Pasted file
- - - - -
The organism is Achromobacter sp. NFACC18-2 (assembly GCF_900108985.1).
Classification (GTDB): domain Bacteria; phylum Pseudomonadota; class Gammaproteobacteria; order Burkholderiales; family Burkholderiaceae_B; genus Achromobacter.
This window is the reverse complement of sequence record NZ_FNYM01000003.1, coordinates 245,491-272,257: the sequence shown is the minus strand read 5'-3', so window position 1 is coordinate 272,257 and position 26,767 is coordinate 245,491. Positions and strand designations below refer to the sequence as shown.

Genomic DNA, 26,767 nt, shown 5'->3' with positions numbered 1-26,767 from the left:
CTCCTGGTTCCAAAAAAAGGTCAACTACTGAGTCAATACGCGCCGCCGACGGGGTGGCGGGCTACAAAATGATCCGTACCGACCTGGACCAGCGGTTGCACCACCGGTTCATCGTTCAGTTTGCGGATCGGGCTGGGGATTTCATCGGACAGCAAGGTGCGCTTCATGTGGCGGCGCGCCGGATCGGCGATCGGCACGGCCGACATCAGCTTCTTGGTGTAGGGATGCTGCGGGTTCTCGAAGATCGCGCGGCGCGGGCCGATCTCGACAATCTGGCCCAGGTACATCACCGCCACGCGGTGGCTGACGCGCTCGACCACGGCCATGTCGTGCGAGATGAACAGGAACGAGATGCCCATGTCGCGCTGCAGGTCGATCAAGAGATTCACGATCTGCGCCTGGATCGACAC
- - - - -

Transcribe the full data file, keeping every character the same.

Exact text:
The organism is Achromobacter sp. NFACC18-2 (assembly GCF_900108985.1).
Classification (GTDB): domain Bacteria; phylum Pseudomonadota; class Gammaproteobacteria; order Burkholderiales; family Burkholderiaceae_B; genus Achromobacter.
This window is the reverse complement of sequence record NZ_FNYM01000003.1, coordinates 245,491-272,257: the sequence shown is the minus strand read 5'-3', so window position 1 is coordinate 272,257 and position 26,767 is coordinate 245,491. Positions and strand designations below refer to the sequence as shown.

Genomic DNA, 26,767 nt, shown 5'->3' with positions numbered 1-26,767 from the left:
CTCCTGGTTCCAAAAAAAGGTCAACTACTGAGTCAATACGCGCCGCCGACGGGGTGGCGGGCTACAAAATGATCCGTACCGACCTGGACCAGCGGTTGCACCACCGGTTCATCGTTCAGTTTGCGGATCGGGCTGGGGATTTCATCGGACAGCAAGGTGCGCTTCATGTGGCGGCGCGCCGGATCGGCGATCGGCACGGCCGACATCAGCTTCTTGGTGTAGGGATGCTGCGGGTTCTCGAAGATCGCGCGGCGCGGGCCGATCTCGACAATCTGGCCCAGGTACATCACCGCCACGCGGTGGCTGACGCGCTCGACCACGGCCATGTCGTGCGAGATGAACAGGAACGAGATGCCCATGTCGCGCTGCAGGTCGATCAAGAGATTCACGATCTGCGCCTGGATCGACAC